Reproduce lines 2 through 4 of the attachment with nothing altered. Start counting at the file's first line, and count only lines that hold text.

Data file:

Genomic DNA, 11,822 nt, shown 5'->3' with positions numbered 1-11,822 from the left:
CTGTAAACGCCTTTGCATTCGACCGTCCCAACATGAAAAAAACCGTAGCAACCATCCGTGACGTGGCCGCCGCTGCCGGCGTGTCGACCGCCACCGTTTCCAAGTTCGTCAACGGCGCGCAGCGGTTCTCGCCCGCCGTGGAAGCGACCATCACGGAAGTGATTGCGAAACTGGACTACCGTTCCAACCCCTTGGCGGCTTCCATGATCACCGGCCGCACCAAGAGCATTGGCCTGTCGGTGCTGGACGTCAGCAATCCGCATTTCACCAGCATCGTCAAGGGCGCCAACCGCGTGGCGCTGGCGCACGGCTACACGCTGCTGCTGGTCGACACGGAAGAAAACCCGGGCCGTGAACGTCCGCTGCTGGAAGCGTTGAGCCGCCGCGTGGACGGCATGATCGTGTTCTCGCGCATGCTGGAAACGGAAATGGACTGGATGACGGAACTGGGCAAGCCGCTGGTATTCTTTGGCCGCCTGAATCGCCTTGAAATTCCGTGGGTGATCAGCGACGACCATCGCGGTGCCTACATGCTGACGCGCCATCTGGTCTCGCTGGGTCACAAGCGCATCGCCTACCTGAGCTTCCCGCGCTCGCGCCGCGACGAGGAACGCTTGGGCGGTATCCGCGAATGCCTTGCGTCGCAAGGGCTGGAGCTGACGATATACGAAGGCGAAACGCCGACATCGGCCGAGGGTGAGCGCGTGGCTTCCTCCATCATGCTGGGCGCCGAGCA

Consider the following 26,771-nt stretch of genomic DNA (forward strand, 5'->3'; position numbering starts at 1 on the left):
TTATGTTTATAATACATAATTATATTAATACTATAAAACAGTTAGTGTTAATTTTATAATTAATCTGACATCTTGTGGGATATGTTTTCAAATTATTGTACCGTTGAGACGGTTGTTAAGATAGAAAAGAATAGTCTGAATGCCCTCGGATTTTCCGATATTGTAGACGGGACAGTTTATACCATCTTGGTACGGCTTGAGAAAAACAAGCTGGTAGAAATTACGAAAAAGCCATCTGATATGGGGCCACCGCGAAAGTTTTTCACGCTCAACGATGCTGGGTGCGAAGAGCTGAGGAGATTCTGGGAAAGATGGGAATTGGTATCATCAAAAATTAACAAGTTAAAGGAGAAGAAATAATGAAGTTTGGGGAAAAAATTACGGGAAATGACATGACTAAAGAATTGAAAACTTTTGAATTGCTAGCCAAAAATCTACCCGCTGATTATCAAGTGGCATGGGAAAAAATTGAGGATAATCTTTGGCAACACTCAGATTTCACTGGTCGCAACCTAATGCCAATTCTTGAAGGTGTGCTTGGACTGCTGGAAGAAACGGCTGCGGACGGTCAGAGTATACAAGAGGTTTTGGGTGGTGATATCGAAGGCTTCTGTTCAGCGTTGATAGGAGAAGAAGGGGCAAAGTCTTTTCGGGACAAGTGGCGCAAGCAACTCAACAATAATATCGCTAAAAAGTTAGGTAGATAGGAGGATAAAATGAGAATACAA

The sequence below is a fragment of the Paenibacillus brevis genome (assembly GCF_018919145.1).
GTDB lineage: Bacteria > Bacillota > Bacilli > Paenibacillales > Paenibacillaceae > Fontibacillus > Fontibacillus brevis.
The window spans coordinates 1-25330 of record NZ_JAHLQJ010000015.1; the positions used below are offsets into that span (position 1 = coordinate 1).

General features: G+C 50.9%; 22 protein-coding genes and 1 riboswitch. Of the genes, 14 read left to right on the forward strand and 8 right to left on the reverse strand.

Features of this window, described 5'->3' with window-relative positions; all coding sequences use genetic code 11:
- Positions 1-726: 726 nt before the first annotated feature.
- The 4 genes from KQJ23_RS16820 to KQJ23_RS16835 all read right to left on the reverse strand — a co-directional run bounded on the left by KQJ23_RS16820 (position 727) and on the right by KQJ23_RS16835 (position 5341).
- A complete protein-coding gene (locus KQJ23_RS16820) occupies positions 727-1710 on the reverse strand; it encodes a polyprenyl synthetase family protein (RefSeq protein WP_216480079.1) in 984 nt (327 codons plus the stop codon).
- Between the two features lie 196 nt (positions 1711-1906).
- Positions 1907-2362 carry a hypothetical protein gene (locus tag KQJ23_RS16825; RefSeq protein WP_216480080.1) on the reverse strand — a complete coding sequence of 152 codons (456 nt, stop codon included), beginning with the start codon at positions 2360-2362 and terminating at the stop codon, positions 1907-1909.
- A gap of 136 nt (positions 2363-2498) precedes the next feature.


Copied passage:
CTGTAAACGCCTTTGCATTCGACCGTCCCAACATGAAAAAAACCGTAGCAACCATCCGTGACGTGGCCGCCGCTGCCGGCGTGTCGACCGCCACCGTTTCCAAGTTCGTCAACGGCGCGCAGCGGTTCTCGCCCGCCGTGGAAGCGACCATCACGGAAGTGATTGCGAAACTGGACTACCGTTCCAACCCCTTGGCGGCTTCCATGATCACCGGCCGCACCAAGAGCATTGGCCTGTCGGTGCTGGACGTCAGCAATCCGCATTTCACCAGCATCGTCAAGGGCGCCAACCGCGTGGCGCTGGCGCACGGCTACACGCTGCTGCTGGTCGACACGGAAGAAAACCCGGGCCGTGAACGTCCGCTGCTGGAAGCGTTGAGCCGCCGCGTGGACGGCATGATCGTGTTCTCGCGCATGCTGGAAACGGAAATGGACTGGATGACGGAACTGGGCAAGCCGCTGGTATTCTTTGGCCGCCTGAATCGCCTTGAAATTCCGTGGGTGATCAGCGACGACCATCGCGGTGCCTACATGCTGACGCGCCATCTGGTCTCGCTGGGTCACAAGCGCATCGCCTACCTGAGCTTCCCGCGCTCGCGCCGCGACGAGGAACGCTTGGGCGGTATCCGCGAATGCCTTGCGTCGCAAGGGCTGGAGCTGACGATATACGAAGGCGAAACGCCGACATCGGCCGAGGGTGAGCGCGTGGCTTCCTCCATCATGCTGGGCGCCGAGCA

Consider the following 26,771-nt stretch of genomic DNA (forward strand, 5'->3'; position numbering starts at 1 on the left):
TTATGTTTATAATACATAATTATATTAATACTATAAAACAGTTAGTGTTAATTTTATAATTAATCTGACATCTTGTGGGATATGTTTTCAAATTATTGTACCGTTGAGACGGTTGTTAAGATAGAAAAGAATAGTCTGAATGCCCTCGGATTTTCCGATATTGTAGACGGGACAGTTTATACCATCTTGGTACGGCTTGAGAAAAACAAGCTGGTAGAAATTACGAAAAAGCCATCTGATATGGGGCCACCGCGAAAGTTTTTCACGCTCAACGATGCTGGGTGCGAAGAGCTGAGGAGATTCTGGGAAAGATGGGAATTGGTATCATCAAAAATTAACAAGTTAAAGGAGAAGAAATAATGAAGTTTGGGGAAAAAATTACGGGAAATGACATGACTAAAGAATTGAAAACTTTTGAATTGCTAGCCAAAAATCTACCCGCTGATTATCAAGTGGCATGGGAAAAAATTGAGGATAATCTTTGGCAACACTCAGATTTCACTGGTCGCAACCTAATGCCAATTCTTGAAGGTGTGCTTGGACTGCTGGAAGAAACGGCTGCGGACGGTCAGAGTATACAAGAGGTTTTGGGTGGTGATATCGAAGGCTTCTGTTCAGCGTTGATAGGAGAAGAAGGGGCAAAGTCTTTTCGGGACAAGTGGCGCAAGCAACTCAACAATAATATCGCTAAAAAGTTAGGTAGATAGGAGGATAAAATGAGAATACAA